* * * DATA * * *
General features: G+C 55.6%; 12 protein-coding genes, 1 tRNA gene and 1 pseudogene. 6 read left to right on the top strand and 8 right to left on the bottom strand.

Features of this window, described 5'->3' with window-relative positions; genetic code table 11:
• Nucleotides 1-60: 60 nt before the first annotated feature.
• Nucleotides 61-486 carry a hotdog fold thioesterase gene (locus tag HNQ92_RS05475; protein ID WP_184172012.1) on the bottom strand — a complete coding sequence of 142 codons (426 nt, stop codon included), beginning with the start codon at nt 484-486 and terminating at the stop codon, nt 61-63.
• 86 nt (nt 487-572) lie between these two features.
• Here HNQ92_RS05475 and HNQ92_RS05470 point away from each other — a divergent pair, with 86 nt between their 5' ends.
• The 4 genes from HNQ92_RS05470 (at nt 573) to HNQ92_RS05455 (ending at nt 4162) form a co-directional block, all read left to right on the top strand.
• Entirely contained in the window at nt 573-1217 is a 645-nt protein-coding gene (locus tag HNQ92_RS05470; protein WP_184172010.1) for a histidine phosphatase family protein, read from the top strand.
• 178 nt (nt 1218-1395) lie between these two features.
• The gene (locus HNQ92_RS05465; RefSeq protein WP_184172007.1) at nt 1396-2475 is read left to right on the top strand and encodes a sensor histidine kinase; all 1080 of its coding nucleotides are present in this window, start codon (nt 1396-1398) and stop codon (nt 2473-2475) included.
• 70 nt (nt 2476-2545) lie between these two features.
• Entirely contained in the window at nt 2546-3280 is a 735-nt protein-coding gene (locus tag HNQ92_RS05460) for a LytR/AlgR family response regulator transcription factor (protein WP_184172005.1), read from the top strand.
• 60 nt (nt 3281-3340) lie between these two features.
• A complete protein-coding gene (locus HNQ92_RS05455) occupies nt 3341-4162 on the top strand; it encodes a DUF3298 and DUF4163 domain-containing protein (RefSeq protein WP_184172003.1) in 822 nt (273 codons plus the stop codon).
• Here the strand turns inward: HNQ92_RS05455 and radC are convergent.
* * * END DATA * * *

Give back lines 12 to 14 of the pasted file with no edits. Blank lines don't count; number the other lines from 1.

• Entirely contained in the window at nt 2546-3280 is a 735-nt protein-coding gene (locus tag HNQ92_RS05460) for a LytR/AlgR family response regulator transcription factor (protein WP_184172005.1), read from the top strand.
• 60 nt (nt 3281-3340) lie between these two features.
• A complete protein-coding gene (locus HNQ92_RS05455) occupies nt 3341-4162 on the top strand; it encodes a DUF3298 and DUF4163 domain-containing protein (RefSeq protein WP_184172003.1) in 822 nt (273 codons plus the stop codon).